Playwrights kept afloat

Kim Morgan (left) and Mac Veitch appear in a reading of The Swan of Tuonela, part of the 4X4 programme in 2017. PHOTO: SUPPLIED
Kim Morgan (left) and Mac Veitch appear in a reading of The Swan of Tuonela, part of the 4X4 programme in 2017. PHOTO: SUPPLIED

A Dunedin playwriting mentorship programme has survived the collapse of the Fortune Theatre, thanks to the generosity of friends.

Created seven years ago by then Fortune artistic director Lara Macgregor, and developed further by Jonathon Hendry, the 4X4 Emerging Playwrights’ Initiative was threatened by the theatre’s closure earlier this month.

However, with some quick work from Dunedin-based playwright and mentor Emily Duncan and ex­Fortune staff members Shannon Colbert and Jordan Dickson, the initiative has found a new home at Allen Hall Theatre and will go ahead this weekend.

Each year, four playwrights are given 10 weeks’ mentorship, at no cost, with a professional playwright and the resources of the theatre.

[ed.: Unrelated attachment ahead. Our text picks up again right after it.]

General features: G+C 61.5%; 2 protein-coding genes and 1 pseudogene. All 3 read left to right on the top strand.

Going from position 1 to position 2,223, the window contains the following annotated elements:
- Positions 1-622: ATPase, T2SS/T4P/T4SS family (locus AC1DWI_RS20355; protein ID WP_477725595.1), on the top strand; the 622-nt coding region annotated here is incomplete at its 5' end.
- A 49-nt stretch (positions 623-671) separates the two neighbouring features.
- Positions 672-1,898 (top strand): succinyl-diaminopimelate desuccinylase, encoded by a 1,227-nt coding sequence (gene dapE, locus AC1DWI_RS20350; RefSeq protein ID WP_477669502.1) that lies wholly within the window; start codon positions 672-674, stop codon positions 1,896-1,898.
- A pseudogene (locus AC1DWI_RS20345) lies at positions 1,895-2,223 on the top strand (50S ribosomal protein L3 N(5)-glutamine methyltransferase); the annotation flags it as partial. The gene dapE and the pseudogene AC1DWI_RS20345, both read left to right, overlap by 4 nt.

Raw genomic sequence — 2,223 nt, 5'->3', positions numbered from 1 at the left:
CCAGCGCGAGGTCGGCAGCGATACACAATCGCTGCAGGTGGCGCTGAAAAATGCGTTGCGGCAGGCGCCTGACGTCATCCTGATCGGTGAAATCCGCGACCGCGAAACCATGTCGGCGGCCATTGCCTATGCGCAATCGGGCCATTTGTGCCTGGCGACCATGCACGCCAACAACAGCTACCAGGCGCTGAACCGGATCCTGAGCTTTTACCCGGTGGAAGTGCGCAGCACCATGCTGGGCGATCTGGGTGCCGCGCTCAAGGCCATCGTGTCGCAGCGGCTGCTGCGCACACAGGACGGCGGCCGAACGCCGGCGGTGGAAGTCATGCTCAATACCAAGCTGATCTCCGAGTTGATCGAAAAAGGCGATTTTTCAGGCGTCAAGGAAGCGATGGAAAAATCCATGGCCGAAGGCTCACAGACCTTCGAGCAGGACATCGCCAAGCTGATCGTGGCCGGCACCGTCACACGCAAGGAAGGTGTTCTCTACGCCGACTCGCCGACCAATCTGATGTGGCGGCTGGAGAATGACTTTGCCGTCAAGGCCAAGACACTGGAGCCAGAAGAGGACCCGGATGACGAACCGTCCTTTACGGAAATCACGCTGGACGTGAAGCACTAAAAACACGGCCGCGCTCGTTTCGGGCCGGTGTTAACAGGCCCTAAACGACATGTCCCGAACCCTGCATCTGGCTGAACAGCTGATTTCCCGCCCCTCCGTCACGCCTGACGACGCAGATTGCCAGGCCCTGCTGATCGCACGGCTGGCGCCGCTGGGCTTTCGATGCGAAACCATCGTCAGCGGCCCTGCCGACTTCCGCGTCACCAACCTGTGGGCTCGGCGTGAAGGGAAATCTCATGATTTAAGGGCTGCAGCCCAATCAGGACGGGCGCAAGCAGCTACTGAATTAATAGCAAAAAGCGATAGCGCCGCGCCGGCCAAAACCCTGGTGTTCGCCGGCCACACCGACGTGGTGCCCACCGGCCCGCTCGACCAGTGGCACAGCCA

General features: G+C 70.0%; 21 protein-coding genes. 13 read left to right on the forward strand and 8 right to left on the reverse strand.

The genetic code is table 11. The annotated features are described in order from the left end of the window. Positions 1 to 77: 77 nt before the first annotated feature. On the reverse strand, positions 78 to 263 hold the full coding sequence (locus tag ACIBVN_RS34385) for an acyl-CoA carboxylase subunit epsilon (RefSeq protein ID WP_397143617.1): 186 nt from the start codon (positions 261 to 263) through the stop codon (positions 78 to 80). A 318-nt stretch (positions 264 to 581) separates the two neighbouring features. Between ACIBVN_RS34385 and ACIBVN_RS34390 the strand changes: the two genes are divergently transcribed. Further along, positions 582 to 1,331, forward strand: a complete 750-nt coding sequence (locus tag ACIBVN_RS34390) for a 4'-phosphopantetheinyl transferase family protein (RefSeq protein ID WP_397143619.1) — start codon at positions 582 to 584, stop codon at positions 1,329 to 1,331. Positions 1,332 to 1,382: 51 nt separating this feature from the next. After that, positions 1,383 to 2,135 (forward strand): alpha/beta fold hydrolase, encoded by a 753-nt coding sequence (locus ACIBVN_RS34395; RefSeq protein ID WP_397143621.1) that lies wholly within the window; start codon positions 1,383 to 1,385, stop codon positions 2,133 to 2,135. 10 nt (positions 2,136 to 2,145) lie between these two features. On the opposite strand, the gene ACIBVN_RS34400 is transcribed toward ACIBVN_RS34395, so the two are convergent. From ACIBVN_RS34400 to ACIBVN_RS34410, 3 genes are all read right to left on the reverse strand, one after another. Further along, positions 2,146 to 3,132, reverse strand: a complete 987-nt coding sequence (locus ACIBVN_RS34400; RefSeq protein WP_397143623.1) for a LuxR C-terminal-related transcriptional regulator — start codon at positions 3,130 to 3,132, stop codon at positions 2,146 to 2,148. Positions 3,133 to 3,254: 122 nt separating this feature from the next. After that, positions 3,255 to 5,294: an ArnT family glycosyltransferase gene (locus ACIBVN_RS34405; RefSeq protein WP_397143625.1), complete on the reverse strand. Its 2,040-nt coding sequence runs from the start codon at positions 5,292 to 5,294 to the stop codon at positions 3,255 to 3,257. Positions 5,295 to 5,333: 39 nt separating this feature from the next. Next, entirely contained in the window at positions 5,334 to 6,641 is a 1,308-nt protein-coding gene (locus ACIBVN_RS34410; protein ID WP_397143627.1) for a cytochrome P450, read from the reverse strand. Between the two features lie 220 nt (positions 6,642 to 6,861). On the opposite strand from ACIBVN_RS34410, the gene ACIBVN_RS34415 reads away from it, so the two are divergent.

The resulting short plays are then staged by a team of professional actors and directors.

Contacted by The Star, Dickson said the 4X4 Emerging Playwrights’ Initiative was eight weeks into its 10-week programme when the Fortune closed its doors.

‘‘We have been incredibly lucky to have the generous support of other local arts organisations, including Arts Festival Dunedin, the New Athenaeum Theatre, Allen Hall and King Edward Court, allowing the project to go ahead,’’ Dickson said.

This means that months of work by four emerging Dunedin playwrights, Feby Idrus, Kerry Lane, Shannon van Rooijen and Ruth Carraway, under the guidance of Emily Duncan, will come to fruition this weekend with the staging of four 15-minute productions.

The 4X4 programme was made possible through Creative New Zealand funding, via Fortune Theatre until May 1. The 4X4 team is now looking for further funding of about $4500 to cover the remaining costs for this year’s programme and help secure its future.

‘‘The 4X4 initiative is both an incredible support for emerging playwrights, and a means of helping more experienced playwrights to develop dramaturgy [script advising] skills,’’ Dickson said.

‘‘This Dunedin programme is unique in New Zealand, and we need to make sure it continues.’’

★ The performances are being held this Saturday and Sunday (19-20 May) from 7pm at Allen Hall Theatre. Open to the public, all tickets $5.

BRENDA.HARWOOD@thestar.co.nz 

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